2. Very good insight, Linda. I am purposely using the same words that are being bandied about in conversations these days. You and I would have used the word principles instead, but nobody is out there saying “no principles”. You can hear the “no-rules” theory everywhere and that is what I am trying to counter-balance.

  3. Quite interesting so far. I’m one of the incouragers but I do try to find the one or two “right” things in a picture and then point out if they shift this other thing they might be happier. You are right that there are certain things that make a painting read correctly or acceptably. Sometimes someone posts something I just can’t respond to as it is so badly breaking every rule I am wondering if they are being serious or “pulling our leg” and I just don’t know how to respond to something like that. Your idea of “certain” rules is helpful as I have just been sort of flying blind – except for the horizon line or something very obvious like that although evidently it’s not obvious to some.

  4. A great thing about you and your art, Timaree, is how much you have studied and practiced and it really shows in your results. You are a great example of someone who does follow the things you have learned, and it really works for you.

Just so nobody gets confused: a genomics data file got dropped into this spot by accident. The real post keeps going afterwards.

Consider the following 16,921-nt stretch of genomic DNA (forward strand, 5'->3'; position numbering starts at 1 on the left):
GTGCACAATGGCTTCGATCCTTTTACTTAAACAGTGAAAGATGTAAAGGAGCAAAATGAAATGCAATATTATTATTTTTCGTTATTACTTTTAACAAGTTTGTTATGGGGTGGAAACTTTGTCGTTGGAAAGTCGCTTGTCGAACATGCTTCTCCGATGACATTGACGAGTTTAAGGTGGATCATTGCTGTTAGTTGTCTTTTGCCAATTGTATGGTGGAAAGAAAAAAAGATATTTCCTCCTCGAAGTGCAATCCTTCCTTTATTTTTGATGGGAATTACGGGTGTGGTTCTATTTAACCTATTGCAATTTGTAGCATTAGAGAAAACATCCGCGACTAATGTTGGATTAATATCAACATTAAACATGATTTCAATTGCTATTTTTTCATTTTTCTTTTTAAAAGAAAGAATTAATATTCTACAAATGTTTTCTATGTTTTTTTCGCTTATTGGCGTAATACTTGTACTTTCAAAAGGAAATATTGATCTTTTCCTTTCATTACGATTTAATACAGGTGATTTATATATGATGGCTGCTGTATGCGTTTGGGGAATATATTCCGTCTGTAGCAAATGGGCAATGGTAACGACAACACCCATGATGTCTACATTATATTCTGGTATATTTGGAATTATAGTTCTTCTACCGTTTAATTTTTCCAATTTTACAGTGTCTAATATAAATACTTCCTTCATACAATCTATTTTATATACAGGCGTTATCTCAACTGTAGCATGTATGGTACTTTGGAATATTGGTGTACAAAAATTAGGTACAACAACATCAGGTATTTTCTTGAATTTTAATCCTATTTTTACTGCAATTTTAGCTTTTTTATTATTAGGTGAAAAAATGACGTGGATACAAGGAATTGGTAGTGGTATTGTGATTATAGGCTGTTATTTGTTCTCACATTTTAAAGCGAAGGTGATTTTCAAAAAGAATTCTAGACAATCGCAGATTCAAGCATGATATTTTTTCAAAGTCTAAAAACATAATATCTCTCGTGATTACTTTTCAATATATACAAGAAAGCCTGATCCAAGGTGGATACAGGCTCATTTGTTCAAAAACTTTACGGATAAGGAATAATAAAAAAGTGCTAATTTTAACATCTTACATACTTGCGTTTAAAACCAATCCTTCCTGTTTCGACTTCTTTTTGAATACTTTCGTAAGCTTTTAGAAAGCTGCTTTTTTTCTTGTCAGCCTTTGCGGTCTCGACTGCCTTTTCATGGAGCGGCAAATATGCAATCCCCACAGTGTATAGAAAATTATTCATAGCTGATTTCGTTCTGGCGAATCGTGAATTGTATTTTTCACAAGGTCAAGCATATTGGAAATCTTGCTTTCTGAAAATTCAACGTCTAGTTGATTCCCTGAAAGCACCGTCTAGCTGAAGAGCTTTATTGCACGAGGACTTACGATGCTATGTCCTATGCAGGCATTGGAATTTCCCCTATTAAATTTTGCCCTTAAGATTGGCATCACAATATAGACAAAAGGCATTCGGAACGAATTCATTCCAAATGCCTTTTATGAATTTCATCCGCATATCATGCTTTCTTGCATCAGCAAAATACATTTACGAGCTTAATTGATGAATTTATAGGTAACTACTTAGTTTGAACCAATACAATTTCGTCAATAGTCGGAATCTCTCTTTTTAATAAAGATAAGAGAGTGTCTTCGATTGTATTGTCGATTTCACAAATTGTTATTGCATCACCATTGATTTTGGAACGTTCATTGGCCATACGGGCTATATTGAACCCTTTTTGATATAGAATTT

Don’t misunderstand that I am not recommending encouragement. Encouragement is the best thing you can do. I have always started any suggestions about a drawing with what is good about it, and then you point out where things may be improved.
    I’m arguing with the approach of “live with your mistakes” and you will just morph into a better artist without ever having to know anything. I think that is frustrating to people who are trying to get better.

  5. When my children were in Primary School (first level after kindergarten in Australia) in the early 1990s, they were told that no child would fail. I disagreed and changed their school as I strongly believe that if we can’t learn how to fail in a safe environment whether it be in school, in life or even creating art at the kitchen table, how will we grow and strengthen our characters, how will we learn to problem solve any of the many difficulties that will come our way, and perhaps most importantly, how will we grow and develop our art practice without accepting that there are certain things, whether they are called principles or rules, that will help us create art in which we find peace, happiness and reward for learning from our mistakes and importantly, our great achievements.
    So yes Jessica, I totally agree with you that learning and practicing the basic rules will give us a great foundation to improve and grow our art and I look forward to purchasing the workbooks that you are creating and hope that my art will improve with using them.
    Cheers from Julie in Oz.